💡 Whocanuse.com is a great free tool for checking contrast ratios, as well as to verify colorblindness accessibility.
3. Content Hierarchy for Emails that Convert
Every good story has a beginning, middle, and end – the same can be said for an email. Your content hierarchy (i.e., how you structure the content within your email) needs to be intentionally built based on the goal of your email.
The most important part of your email should come before the scroll. Use this space to deliver the main message and call-to-action of the email without the reader having to scroll.
💡 Remember the Serial Position Effect – When presented with a list of words or information, the tendency of the reader is to remember the first and last but forget the middle part.
As you build out the rest of the content in your email, keep in mind:
- Use visual cues that help readers move through the email (e.g., arrows, pointed imagery, GIFs with movement, etc.).
- Intentionally separate sections of content – Use color, dividers, or images to break up sections. On the other hand, make sure that pieces of content that should go together are visually cohesive. If you are struggling to create sufficiently high-quality, uniform visuals, using the best AI photo enhancer can help. It takes the hassle out of producing consistently solid materials to enhance each campaign.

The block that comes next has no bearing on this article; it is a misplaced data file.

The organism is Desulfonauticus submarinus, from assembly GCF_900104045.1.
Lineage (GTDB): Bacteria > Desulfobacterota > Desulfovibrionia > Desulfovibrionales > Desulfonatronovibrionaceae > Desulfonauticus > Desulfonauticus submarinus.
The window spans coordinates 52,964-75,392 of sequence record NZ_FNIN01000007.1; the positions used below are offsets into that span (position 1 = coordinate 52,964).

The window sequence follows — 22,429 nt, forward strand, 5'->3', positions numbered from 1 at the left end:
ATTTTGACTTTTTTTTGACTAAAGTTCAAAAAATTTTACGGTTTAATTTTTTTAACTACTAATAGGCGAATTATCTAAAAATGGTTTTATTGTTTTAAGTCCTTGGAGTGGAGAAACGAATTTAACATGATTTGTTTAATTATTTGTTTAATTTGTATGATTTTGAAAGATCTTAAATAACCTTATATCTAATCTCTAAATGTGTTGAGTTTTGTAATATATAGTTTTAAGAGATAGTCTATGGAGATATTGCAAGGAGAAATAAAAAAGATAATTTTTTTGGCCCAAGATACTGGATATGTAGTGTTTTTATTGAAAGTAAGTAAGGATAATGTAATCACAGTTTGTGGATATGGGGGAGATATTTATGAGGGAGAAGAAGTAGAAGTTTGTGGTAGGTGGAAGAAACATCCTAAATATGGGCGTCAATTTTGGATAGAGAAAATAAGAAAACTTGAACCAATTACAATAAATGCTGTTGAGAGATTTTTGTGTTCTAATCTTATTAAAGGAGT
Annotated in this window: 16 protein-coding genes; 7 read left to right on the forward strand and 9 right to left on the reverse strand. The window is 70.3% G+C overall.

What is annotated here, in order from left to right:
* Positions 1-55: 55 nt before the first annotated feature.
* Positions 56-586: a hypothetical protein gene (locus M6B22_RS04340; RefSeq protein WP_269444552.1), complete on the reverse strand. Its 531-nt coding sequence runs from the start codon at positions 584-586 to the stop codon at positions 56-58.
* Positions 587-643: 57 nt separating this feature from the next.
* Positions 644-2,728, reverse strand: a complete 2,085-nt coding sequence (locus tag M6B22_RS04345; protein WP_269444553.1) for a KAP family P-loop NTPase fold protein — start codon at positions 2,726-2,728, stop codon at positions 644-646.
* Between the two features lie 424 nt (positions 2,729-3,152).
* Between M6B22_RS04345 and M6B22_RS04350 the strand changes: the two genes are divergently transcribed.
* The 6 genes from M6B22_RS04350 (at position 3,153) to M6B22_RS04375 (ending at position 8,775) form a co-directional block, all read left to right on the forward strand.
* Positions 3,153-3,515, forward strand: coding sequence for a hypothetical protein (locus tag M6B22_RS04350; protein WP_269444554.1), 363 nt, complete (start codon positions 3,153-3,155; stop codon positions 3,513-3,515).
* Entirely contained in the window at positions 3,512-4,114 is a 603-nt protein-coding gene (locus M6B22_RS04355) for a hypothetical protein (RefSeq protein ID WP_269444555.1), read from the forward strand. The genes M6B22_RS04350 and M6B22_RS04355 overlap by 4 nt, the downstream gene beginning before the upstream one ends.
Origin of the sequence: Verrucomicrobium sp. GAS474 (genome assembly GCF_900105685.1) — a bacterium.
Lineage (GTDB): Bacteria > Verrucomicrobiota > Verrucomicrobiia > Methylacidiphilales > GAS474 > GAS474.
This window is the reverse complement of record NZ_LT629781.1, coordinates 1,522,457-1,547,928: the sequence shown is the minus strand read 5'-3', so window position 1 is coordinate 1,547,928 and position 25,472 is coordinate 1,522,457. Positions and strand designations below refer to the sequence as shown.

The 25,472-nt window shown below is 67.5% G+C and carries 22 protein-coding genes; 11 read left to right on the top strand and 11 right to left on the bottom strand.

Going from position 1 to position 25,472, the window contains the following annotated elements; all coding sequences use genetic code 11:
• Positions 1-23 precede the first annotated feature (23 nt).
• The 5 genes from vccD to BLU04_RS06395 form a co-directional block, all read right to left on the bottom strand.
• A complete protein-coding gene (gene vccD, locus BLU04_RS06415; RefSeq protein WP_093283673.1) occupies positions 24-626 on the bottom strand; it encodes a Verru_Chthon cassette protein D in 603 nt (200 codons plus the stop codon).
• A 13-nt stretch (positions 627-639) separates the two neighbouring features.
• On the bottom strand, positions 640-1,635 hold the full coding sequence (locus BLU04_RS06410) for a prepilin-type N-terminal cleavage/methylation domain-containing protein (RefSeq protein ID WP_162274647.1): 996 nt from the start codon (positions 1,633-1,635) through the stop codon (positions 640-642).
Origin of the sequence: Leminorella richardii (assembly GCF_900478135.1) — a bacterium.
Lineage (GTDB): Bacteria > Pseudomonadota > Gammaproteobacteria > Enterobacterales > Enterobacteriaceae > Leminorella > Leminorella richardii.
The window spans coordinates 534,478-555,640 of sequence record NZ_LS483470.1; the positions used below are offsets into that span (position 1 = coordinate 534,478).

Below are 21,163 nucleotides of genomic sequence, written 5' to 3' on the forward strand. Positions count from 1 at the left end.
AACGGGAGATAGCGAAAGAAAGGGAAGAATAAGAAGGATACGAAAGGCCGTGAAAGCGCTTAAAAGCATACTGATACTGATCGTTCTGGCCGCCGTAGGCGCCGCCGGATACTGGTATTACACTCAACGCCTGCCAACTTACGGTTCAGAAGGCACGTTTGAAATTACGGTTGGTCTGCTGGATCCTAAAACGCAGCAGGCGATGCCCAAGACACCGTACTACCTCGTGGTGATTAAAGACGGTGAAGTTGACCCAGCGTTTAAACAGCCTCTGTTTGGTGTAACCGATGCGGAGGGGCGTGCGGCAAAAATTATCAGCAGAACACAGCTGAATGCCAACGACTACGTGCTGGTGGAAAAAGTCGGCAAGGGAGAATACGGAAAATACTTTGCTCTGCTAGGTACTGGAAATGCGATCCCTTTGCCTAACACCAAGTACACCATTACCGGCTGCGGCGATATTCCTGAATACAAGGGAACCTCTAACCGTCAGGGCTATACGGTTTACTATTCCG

- Do not overstimulate your reader – Too many areas of focus can cause your reader to get lost. Remind yourself, “what is the action I want the reader to take?” and make sure you have laid a clear path without too many distractions.
4. Designing Your Copy Layout
Current research shows that ~41% of readers will skim your email, with ~25% only glancing at it. On top of that, the average read rate is about 9 seconds (Litmus), and declining. A subscriber might not read every word in your email, and that is okay. The most important thing is that subscribers can easily find and ingest the content important to them.
Make your copy easily scannable by:
- Chunking your content with clear and bolded headlines.
- Using bullets when presenting information.
- Setting up your content in accordance with one of the common reading patterns.
💡 The F-shaped reading pattern is one of the most common. Readers will read the first few lines, skim down the left until they find something of interest, then read a few words, and so on.
5. Using Images in Email
From inviting hero images to enticing product images, imagery can really elevate the impact of an email. However, if done incorrectly, the opposite effect can occur.
Blurry and fuzzy Images (especially on retina and HD screens).
By Doing This:
Export your images with dimensions that are twice the size of what you will be using. For example, if using a 200x200px image, export it at 400x400px.
Large load times caused by large file sizes.
By Doing This:
Keep the max file size your email to under 300kb (under 100kb is ideal). Remember – subscribers will not wait for your message to load.
💡 Use an image compressor like Squoosh or Tinypng to retain the quality of your images without maxing out your file size.
Losing impact if images do not download (or if read by a screen reader).
By Doing This:
Include Alt Text, especially if there is copy within the image.
Make sure it matches the content of the image, but limit character count to 140 characters to avoid clipping.
P.S. While images are the standard, never underestimate the impact that a plain text message can have in certain circumstances.